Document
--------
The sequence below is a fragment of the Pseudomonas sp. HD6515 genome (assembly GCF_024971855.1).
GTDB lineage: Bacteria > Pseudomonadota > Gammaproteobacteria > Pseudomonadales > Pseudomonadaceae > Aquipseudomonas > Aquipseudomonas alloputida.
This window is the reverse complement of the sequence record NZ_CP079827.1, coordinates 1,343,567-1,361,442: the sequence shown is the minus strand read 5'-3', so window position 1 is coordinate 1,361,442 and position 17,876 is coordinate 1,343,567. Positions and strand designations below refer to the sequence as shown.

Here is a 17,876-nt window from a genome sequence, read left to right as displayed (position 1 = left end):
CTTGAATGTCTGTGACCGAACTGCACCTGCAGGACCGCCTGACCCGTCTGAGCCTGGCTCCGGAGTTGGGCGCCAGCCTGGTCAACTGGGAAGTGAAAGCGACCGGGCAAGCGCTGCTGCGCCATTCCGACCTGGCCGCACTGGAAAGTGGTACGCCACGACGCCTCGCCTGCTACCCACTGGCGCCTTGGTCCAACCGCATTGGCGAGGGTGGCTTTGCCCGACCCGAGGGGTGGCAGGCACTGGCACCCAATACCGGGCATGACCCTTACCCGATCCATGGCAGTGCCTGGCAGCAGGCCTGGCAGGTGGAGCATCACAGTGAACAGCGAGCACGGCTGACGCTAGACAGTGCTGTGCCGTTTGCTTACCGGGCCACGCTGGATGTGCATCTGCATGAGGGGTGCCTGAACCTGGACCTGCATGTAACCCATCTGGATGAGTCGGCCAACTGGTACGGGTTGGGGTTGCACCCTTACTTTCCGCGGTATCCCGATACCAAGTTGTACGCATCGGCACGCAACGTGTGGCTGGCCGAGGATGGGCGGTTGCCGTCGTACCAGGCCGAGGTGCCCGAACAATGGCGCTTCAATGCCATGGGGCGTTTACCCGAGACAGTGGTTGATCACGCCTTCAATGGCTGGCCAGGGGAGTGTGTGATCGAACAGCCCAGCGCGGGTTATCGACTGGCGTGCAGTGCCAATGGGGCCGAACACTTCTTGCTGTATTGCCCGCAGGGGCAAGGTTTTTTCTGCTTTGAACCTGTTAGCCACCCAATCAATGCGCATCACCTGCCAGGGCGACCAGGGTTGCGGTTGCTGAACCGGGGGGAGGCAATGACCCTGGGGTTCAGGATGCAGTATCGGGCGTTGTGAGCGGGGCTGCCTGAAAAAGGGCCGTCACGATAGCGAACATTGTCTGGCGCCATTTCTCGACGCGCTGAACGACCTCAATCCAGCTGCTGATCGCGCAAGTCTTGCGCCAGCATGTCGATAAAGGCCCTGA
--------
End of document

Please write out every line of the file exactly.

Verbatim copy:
The sequence below is a fragment of the Pseudomonas sp. HD6515 genome (assembly GCF_024971855.1).
GTDB lineage: Bacteria > Pseudomonadota > Gammaproteobacteria > Pseudomonadales > Pseudomonadaceae > Aquipseudomonas > Aquipseudomonas alloputida.
This window is the reverse complement of the sequence record NZ_CP079827.1, coordinates 1,343,567-1,361,442: the sequence shown is the minus strand read 5'-3', so window position 1 is coordinate 1,361,442 and position 17,876 is coordinate 1,343,567. Positions and strand designations below refer to the sequence as shown.

Here is a 17,876-nt window from a genome sequence, read left to right as displayed (position 1 = left end):
CTTGAATGTCTGTGACCGAACTGCACCTGCAGGACCGCCTGACCCGTCTGAGCCTGGCTCCGGAGTTGGGCGCCAGCCTGGTCAACTGGGAAGTGAAAGCGACCGGGCAAGCGCTGCTGCGCCATTCCGACCTGGCCGCACTGGAAAGTGGTACGCCACGACGCCTCGCCTGCTACCCACTGGCGCCTTGGTCCAACCGCATTGGCGAGGGTGGCTTTGCCCGACCCGAGGGGTGGCAGGCACTGGCACCCAATACCGGGCATGACCCTTACCCGATCCATGGCAGTGCCTGGCAGCAGGCCTGGCAGGTGGAGCATCACAGTGAACAGCGAGCACGGCTGACGCTAGACAGTGCTGTGCCGTTTGCTTACCGGGCCACGCTGGATGTGCATCTGCATGAGGGGTGCCTGAACCTGGACCTGCATGTAACCCATCTGGATGAGTCGGCCAACTGGTACGGGTTGGGGTTGCACCCTTACTTTCCGCGGTATCCCGATACCAAGTTGTACGCATCGGCACGCAACGTGTGGCTGGCCGAGGATGGGCGGTTGCCGTCGTACCAGGCCGAGGTGCCCGAACAATGGCGCTTCAATGCCATGGGGCGTTTACCCGAGACAGTGGTTGATCACGCCTTCAATGGCTGGCCAGGGGAGTGTGTGATCGAACAGCCCAGCGCGGGTTATCGACTGGCGTGCAGTGCCAATGGGGCCGAACACTTCTTGCTGTATTGCCCGCAGGGGCAAGGTTTTTTCTGCTTTGAACCTGTTAGCCACCCAATCAATGCGCATCACCTGCCAGGGCGACCAGGGTTGCGGTTGCTGAACCGGGGGGAGGCAATGACCCTGGGGTTCAGGATGCAGTATCGGGCGTTGTGAGCGGGGCTGCCTGAAAAAGGGCCGTCACGATAGCGAACATTGTCTGGCGCCATTTCTCGACGCGCTGAACGACCTCAATCCAGCTGCTGATCGCGCAAGTCTTGCGCCAGCATGTCGATAAAGGCCCTGA